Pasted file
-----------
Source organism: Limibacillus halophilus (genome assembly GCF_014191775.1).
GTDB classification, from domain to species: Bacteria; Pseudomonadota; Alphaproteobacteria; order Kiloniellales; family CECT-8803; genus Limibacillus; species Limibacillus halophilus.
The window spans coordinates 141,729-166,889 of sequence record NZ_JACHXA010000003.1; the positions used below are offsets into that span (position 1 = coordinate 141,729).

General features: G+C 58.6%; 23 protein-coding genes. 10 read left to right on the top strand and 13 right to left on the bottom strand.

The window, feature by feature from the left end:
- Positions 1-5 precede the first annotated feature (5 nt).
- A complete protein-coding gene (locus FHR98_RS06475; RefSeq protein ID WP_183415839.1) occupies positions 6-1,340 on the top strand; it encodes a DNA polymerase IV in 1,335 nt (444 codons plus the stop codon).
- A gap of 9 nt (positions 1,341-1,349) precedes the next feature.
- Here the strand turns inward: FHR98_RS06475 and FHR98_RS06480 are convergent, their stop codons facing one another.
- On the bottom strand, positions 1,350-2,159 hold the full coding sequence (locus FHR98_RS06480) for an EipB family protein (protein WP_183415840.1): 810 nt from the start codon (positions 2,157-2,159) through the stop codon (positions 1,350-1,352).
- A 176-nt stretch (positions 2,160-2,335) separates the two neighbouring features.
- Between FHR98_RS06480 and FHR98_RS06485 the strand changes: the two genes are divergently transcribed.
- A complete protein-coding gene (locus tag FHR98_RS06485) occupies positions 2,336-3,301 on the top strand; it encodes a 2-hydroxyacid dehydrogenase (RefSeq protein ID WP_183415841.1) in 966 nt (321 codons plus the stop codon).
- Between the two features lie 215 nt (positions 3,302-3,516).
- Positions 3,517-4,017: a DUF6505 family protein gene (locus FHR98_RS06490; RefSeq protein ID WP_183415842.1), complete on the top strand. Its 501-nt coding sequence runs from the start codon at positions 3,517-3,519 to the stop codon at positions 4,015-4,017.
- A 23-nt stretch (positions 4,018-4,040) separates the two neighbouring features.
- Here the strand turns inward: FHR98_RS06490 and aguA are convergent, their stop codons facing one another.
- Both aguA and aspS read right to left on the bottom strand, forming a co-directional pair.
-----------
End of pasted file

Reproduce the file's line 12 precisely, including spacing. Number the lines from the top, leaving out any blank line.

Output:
- Between FHR98_RS06480 and FHR98_RS06485 the strand changes: the two genes are divergently transcribed.